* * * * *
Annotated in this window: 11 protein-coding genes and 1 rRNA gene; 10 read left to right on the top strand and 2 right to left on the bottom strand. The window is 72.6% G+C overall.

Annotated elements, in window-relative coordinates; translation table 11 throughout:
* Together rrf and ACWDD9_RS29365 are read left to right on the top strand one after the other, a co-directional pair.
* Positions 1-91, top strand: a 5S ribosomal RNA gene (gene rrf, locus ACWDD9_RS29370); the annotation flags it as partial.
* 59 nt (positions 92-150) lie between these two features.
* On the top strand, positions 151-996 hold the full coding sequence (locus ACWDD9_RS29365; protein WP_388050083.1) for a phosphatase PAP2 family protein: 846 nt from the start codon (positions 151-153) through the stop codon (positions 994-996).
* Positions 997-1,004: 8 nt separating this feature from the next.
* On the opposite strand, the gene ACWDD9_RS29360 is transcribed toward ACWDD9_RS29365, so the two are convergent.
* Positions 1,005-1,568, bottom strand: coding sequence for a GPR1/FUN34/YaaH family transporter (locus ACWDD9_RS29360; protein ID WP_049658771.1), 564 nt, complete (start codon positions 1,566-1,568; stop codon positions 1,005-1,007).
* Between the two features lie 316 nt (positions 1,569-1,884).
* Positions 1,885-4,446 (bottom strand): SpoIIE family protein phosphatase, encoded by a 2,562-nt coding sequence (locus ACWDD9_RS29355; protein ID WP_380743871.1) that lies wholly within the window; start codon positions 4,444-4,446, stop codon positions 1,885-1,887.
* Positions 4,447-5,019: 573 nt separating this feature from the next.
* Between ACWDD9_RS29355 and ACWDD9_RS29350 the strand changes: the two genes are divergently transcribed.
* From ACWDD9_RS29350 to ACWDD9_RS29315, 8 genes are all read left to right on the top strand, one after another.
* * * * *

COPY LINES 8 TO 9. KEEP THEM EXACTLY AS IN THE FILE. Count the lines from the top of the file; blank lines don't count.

* On the opposite strand, the gene ACWDD9_RS29360 is transcribed toward ACWDD9_RS29365, so the two are convergent.
* Positions 1,005-1,568, bottom strand: coding sequence for a GPR1/FUN34/YaaH family transporter (locus ACWDD9_RS29360; protein ID WP_049658771.1), 564 nt, complete (start codon positions 1,566-1,568; stop codon positions 1,005-1,007).